Do you remember when you were in elementary school and you missed a couple of days due to chicken pox (imagine that chicken pox to our children will be like measles was to us) or the stomach flu? Your mom would call the chain-smoking tenured secretary, who’d been subversively running the school for the last 40 years, and report that you wouldn’t be in attendance that day. And when you did finally return to school, mom always sent you with a note for your teacher, explaining the reason for your absence.
I think that the same should exist for parents of sick children. Only the note would not be an excuse from school, but an excuse from responsibility. “Dear Visa Credit Card/Landlord/Work, Sarah couldn’t pay the bill/rent/come to work today because she has a sick kid and needs a complete break from life.”
While we were visiting family in Boston and Syracuse, in early May, Lucy caught a cold, and then pink eye, then a slight fever, and eventually, came down with an ear infection. Though mildly uncomfortable, Lucy championed through her first illness with aplomb and rebounded quicker than it takes us to get her to sleep some nights. And while concerned, we were surrounded by seasoned grandparents, aunts and uncles, all at the ready with anecdotes and helpful advice.
Two weeks later, we were back in San Juan, I had just returned home from work and noticed that Lucy felt a little on the warm side. We called her pediatrician who advised us on the proper dose of children’s Tylenol and we waited for her fever to pass. But, instead of breaking, it spiked. In 30 minutes, I watched (and felt) it leap from 101 to above 104. And worse than her temperature was her quickly deteriorating temperament, which went from charming to alarming in minutes. She became sadly lethargic, insanely hot, and wanted only to be held by me. My heart crumpled as I watched my usually upbeat, wide-eyed baby melt into a lump of mush on my shoulder.
For two nights, Justin and I alternated between periods of wakeful hyper-vigilance and helpless hazy sleepwalking, monitoring Lucy’s temp(erature and erament) hourly fearful of the spikes and grateful for the breaks. Her crib, once a source of familiarity and comfort to her, was suddenly plagued by its distance from us (at the foot of our bed). In an eleventh-hour effort to get Lucy to sleep, we brought her into our own bed and she collapsed into a fever-induced slumber.
Friday morning, we awoke to a smiling, energetic baby. Her fever had finally broken. We had survived. Lucy had survived. We had our baby back. Sufficiently scarred and appropriately scared, I naively remarked on Facebook that, “after 2 sleepless nights and 3 days of sky-rocketing temps, Lucy’s fever has finally broken! If I didn’t feel like a mom before, I do now!” And if you remember, I made a similar observation in an old post even before giving birth to Lucy when I declared, “I’ve known for a lifetime that I wanted to be a mom. I’ve known for 6 months that I was going to be a mom. But I didn’t truly feel like a mom until last week.”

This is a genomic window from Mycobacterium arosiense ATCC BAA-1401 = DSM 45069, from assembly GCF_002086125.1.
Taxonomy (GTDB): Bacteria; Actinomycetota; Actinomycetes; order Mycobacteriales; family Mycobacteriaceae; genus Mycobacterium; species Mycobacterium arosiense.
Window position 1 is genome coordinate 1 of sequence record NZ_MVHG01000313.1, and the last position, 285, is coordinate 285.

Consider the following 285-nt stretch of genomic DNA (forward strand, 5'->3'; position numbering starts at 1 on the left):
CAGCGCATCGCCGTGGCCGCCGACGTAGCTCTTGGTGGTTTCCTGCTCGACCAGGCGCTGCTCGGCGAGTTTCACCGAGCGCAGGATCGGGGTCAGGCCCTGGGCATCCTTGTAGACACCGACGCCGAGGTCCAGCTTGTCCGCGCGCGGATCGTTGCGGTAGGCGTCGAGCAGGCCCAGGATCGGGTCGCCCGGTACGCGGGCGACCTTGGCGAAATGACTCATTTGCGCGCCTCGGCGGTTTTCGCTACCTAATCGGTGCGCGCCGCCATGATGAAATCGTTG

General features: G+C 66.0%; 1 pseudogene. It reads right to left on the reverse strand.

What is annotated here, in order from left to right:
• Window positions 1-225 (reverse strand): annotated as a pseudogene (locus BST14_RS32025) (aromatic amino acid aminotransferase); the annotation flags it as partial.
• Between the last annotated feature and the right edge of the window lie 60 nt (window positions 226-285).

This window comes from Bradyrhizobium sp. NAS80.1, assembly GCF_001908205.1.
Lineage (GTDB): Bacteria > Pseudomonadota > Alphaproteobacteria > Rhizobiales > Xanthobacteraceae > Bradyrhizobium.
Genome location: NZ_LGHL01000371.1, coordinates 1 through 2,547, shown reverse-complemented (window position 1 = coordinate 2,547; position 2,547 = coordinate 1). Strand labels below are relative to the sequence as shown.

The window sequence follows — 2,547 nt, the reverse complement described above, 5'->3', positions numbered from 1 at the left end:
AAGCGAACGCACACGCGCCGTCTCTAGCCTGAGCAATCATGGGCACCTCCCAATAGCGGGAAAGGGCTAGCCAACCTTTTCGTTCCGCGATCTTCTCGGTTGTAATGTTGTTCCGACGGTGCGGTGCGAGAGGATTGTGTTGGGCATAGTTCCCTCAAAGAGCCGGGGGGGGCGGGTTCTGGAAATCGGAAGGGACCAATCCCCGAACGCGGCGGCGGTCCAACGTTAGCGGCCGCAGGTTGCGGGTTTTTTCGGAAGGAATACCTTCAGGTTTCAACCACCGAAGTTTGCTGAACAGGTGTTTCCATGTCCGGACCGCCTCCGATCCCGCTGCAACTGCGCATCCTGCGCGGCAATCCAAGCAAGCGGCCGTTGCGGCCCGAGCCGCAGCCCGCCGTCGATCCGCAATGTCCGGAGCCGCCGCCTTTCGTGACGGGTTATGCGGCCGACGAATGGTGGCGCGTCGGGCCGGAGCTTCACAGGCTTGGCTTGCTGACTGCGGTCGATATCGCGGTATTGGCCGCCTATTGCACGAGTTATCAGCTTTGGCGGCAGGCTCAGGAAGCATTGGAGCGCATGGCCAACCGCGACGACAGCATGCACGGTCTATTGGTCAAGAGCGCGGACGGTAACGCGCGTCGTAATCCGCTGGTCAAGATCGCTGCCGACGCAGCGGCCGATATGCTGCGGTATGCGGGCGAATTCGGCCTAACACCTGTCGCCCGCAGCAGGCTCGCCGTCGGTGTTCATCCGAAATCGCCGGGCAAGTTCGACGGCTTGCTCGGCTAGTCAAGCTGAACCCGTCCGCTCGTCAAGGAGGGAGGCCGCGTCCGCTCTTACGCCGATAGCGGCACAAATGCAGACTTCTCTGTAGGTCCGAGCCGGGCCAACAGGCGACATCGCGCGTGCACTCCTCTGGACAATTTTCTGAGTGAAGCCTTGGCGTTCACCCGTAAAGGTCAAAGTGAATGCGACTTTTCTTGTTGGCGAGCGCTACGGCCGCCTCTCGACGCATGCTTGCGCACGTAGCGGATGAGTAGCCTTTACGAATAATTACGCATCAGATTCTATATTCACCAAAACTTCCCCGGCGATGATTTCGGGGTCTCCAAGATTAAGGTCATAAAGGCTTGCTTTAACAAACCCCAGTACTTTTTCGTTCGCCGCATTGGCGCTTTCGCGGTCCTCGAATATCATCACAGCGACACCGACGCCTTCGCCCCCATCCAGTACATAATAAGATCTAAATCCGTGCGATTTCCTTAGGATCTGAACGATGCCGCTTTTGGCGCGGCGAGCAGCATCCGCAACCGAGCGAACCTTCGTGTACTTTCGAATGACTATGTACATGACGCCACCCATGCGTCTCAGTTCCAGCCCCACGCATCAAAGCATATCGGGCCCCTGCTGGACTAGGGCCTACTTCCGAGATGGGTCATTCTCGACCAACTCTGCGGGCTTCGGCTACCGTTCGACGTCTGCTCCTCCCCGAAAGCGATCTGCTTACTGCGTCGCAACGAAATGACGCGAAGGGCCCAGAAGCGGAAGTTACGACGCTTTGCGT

Lucy’s brief flirtation with sleep ended rapidly as cough replaced fever. We called her doc who suggested that we bring her in to be seen. Yet, she remained in such high spirits that I encouraged Justin to wait another day or two before dragging Lucy on the 2plus hour drive to Managua. When the cough persisted the following day, instead of taking Lucy to her pediatrician, we brought her to the local health center. Within three and a half minutes, he diagnosed her with pneumonia and prescribed a battery of antibiotic injections. Justin and I exchanged a knowing glance and hightailed it out of there, dialing the pediatrician on the way.
The next morning, we embarked on the familiar journey to Managua, arriving just a few minutes shy of Lucy’s appointment. Not known for his punctuality, we waited on the doc in the germ-infested waiting room, which became quickly populated by other children, all presumably sick [and contagious]. If Lucy hadn’t been ill upon arrival, she certainly would be by the time we left. We finally got in to see the doc only to be sent down the hallway to radiology. Feeling intensely frustrated, I questioned our decision to come to Managua in the first place; Lucy appeared to be completely fine. Eventually, we made it back into the doc’s office, where he reviewed the x-rays, listened to her chest and diagnosed her with bronchiolitis. As he explained the seriousness of the virus – that many children are hospitalized with it – the possible causes, and reviewed the treatment plan, my frustration snowballed into guilt. I had delayed the trip. I had suggested taking her to the local doc. I was a bad mom.
Instead of making it up to her, in the  days to follow, we tortured Lucy with bi-hourly nebulizer treatments, prednisone drops, and chest taps. We shut off the dry a/c air in favor of stifling, humid, sweaty “fresh” air. We quarantined her in our hilltop home and eventually from her dad, who also came down with a cold. Combined, Lucy and I averaged 2 hours of broken sleep per night over an 8-night span. I began to question if the treatment wasn’t worse than the illness. I furthered question my ability as a mom. I wondered if my child would ever forgive me. And yet slowly, the cough subsided and Lucky Lucy emerged from the nebulizer mist with, not only a smile, but also a giant hug for me.
I dare not tempt fate for a third time and so will not say the one thing that I am compelled to say about feeling like a mom. Because the reality is not that I feel like a mom, but that I am one.